Welcome to the web page and blog of Gregor James, children and adult fictional author.

Allright imaginary fans. So a couple of things to update you on. Firstly, John my author buddy told me some home truths about my short story. Unsurprisingly for a first ever short story, it has significant structural issues, which I am glad to get the chance to work on. As I was sneakily aware, my biggest problem is perspective - I am utterly useless at appraising my own work. Most of the things John said make me go 'yeah of course. I knew that. Why didn't I do anything about it'. To which the answer was: 'You have accused yourself of every possible kind of writing issue, so picking out the genuine ones is not always easy'.

Anyway - to assist me I have purchased a kindle copy of 'The Story Grid' by Shawn Coyne (amazon link). I am not sure whether I'm going to apply to Woburn, the first story, or write a new one I have half planned according to the new structure. I'll let you know how that goes.

Secondly I feel the need to express my thanks to Brad Reed, of the Brad Reed Writes podcast and other resources https://www.bradreedwrites.com/ for giving me oodles of writing tips - including the recommendation of Sean's grid thing. About 25 years ago I went to a creative writing class - and it was a bit pants tbh. Teacher was very charismatic but useless - not really interested/able to actually teach anything about plot structure, characterisation. Anything at all really. If only she'd been more like Brad I'd be famous by now!

So that's it for now. Tune in next fortnight/month/aeon.

Hello again - quick one today because I am prioritising badly. I'd rather eat barbecue than talk to you basically.

Some progress. My wife read the story, said she didn't 'get' short stories, and corrected a few typos. Triumphant, huh? 

Better is that I have made more attempts to get other folks checking my stuff out. I've signed up for Scribophile - a peer review site similar to YouWriteOn, but with a payment model (yuk), and a much harder way of reviewing - it seems like you have to do it all online, which I don't really have time for. I sent them a grumpy mail - which I need to check for a reply to actually. 

Also I sent to book to my author buddy, so will tell you how horrible he was about it. 

Plan for next blog is to get a piece of the book onto Scribophile, and find out what short story sites/publishers I could submit my thing to, though acceptances seem pretty rare.

They haven't seen my beautiful prose yet though. Aha ha ha. Ha ha. Hmmm.

Anyway ttfn - see you in a fortnight...ish

 

'sup gang. It's me again.

So I think I might have missed a slot. Sorry about that. But it does at least mean that I have news. The short story is finished. Yay! But I cannot convince either my wife or daughter to read it. Boo! This is not what you'd call an auspicious start.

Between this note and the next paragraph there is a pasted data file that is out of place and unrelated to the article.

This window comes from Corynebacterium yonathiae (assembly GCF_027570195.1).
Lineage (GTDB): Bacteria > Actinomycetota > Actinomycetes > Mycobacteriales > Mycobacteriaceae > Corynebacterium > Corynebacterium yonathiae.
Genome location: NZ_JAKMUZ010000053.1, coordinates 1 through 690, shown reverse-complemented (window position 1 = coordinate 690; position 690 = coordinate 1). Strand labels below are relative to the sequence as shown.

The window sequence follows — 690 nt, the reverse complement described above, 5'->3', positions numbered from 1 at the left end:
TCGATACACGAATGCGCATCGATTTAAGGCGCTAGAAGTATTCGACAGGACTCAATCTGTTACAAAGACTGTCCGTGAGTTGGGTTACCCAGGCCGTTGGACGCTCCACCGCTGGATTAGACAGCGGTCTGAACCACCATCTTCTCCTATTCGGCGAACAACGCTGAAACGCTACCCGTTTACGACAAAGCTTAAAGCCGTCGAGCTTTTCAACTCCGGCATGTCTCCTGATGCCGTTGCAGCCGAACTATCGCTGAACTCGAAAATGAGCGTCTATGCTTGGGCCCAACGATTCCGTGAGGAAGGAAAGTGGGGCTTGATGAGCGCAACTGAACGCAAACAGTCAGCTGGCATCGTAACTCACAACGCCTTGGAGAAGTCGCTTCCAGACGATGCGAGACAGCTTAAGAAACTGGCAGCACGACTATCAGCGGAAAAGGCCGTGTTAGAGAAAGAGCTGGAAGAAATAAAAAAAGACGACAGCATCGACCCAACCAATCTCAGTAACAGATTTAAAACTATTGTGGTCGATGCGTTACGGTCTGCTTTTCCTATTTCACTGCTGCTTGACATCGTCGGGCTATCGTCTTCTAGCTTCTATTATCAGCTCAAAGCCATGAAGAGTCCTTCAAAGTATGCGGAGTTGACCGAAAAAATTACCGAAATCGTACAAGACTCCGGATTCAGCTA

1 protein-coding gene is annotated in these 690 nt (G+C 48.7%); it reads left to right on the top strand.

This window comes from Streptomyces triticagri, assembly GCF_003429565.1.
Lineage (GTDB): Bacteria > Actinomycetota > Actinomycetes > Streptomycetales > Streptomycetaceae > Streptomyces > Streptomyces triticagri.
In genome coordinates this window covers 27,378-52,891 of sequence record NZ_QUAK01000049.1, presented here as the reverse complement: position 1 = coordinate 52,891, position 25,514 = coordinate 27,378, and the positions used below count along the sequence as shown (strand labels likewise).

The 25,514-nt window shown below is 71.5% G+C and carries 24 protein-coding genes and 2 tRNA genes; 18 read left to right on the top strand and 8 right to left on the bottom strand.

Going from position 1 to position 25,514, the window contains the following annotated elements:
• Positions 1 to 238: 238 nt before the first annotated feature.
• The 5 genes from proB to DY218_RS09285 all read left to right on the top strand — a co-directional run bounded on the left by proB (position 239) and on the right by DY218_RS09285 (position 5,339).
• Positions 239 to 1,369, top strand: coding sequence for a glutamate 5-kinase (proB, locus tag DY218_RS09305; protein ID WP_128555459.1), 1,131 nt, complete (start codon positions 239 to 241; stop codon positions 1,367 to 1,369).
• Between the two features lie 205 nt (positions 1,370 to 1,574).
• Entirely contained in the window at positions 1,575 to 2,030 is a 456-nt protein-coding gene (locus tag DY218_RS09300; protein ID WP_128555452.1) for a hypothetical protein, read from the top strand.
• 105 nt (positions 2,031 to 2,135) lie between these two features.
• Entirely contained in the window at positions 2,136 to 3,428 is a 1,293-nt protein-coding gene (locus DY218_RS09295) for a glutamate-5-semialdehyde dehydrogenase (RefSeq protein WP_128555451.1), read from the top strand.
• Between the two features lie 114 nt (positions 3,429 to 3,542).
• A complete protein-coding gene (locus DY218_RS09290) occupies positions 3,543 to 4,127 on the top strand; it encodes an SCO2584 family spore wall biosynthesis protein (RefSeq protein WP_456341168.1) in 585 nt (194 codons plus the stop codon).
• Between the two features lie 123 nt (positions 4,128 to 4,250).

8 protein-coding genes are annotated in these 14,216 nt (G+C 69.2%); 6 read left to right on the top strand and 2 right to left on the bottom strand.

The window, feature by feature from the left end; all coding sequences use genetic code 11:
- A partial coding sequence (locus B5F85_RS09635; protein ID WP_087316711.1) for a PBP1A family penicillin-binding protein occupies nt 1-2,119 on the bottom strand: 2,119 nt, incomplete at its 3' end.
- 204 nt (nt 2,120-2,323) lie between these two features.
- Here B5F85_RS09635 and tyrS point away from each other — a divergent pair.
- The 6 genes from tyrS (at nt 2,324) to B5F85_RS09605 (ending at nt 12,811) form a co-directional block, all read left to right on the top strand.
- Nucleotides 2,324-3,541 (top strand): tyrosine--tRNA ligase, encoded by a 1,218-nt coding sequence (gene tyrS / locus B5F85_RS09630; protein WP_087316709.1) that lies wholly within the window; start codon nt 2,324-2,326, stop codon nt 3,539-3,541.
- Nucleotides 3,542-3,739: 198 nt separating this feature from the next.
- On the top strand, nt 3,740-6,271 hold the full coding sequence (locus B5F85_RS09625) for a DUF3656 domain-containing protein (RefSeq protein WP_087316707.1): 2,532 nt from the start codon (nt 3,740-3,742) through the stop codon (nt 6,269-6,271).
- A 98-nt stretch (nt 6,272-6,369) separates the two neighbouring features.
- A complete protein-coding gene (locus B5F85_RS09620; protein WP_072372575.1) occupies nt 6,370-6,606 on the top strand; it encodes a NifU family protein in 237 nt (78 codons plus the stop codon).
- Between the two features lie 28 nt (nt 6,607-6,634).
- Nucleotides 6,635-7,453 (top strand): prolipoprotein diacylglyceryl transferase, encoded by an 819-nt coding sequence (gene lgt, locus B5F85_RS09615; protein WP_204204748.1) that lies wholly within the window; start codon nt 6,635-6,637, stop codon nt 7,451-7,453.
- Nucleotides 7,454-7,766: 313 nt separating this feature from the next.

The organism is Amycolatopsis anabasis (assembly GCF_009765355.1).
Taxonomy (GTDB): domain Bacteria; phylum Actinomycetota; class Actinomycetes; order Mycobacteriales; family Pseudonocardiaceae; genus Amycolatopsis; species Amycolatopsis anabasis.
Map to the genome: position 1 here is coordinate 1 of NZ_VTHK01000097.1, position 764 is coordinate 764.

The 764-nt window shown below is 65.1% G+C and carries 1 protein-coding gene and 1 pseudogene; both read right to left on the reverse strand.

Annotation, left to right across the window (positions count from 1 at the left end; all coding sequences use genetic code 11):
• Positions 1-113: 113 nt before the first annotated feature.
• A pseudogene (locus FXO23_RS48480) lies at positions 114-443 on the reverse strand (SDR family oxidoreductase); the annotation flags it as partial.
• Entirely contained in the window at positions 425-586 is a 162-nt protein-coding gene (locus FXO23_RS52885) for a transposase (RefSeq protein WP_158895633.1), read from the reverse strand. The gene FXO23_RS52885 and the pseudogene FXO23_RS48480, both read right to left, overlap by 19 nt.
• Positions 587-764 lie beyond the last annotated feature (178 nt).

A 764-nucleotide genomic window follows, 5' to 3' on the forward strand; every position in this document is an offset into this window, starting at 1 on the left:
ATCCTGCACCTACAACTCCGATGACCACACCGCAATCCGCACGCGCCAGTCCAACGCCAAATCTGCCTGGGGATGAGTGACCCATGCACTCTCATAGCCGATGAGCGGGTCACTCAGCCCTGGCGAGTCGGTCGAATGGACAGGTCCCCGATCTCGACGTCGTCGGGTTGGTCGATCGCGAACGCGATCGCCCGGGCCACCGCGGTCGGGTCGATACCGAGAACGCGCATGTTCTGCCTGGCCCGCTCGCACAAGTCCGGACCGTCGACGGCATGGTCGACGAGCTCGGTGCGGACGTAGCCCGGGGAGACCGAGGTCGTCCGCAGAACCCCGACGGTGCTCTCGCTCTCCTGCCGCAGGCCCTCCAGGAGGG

But besides this I feel strangely optimistic. I have lined up 2 proper beta-readers - one fellow struggling author (though he's been published, the git) and a friend with similar fantasy/sci-fi reading tastes. I was just hoping to get someone in the house to stupid-check it first.

Speaking of writer infrastructure, I've been trying to find other sources of help. Remember YouWriteOn - the place where people would review a chapter of your book if you did the same for them? Gone. Not entirely sure where, but the site is down :(. Apparently there are other places, but I haven't got the time/cohones together to check them out yet. Currently wrestling with urges to start/research another story/do more paid(ish) work. Indecision is final again.

So what you you do, web-crawler/hacker bot? OK - you'd register this site as not worthy of further action and move onto the next one. But what if you were a helpful conscious entity of some kind, rather than a semi-autonomous algorithm? You'd tell me to seek the answer inside myself huh? Well that was helpful.

I think the last time I was at this point I decided to focus on the resources to hone the writing. Review sites, forums and that. So I'll do that. And come back and tell you about it. Because I know you are counting on me, right ;).

So the first thing I should say is - well done me for coming back after 2 weeks! This is probably the high point in terms of productivity though, as the short story is still at 5- well maybe 6 thousand words. Remember last week I was waxing on about the sotrt story being a medium for learning. Well that might be true, but it's also fertile ground for constant re-writing. 

To be fair it probably needed it. I'm a sucker for plot twists you see. I think everything I've written so far has some stab at a killer ending - just because that's what make me love to reader other stuff. So this is based on a twist, but I feel I have failed to set it up properly. It's like my guy goes for a coffee and then suddenly someone tells him that his whole life is a lie - not quite that bad, but nearly. So I need to set it up, while trying to keep things interesting.

Trying to think of good plot twist endings now. The Wasp Factory springs to mind. I'm struggling to think of many in the fantasy/sci-fi world. Iain Banks (RIP) has done a couple. China Mieville was always good at an unexpected - and therefore satisfying - endings, but it not a twist along the lines of 'ha - you were in VR all along!' or 'you are actually a Fish!' or whatever. Is that because they are all quests? I don't know - will have to come back to that.

The other thing of note is that the latest Brad Reed podcast has told me I need to do mindfulness, which is something I've been thinking about for a while, and dabbled in, but not really embraced. So trying to get started on that properly, while restructuring the story, holding down a job, doing progressively more sadistic 'PE with Joe Wicks' exercises. Lots and ,ots to do. Better get busy!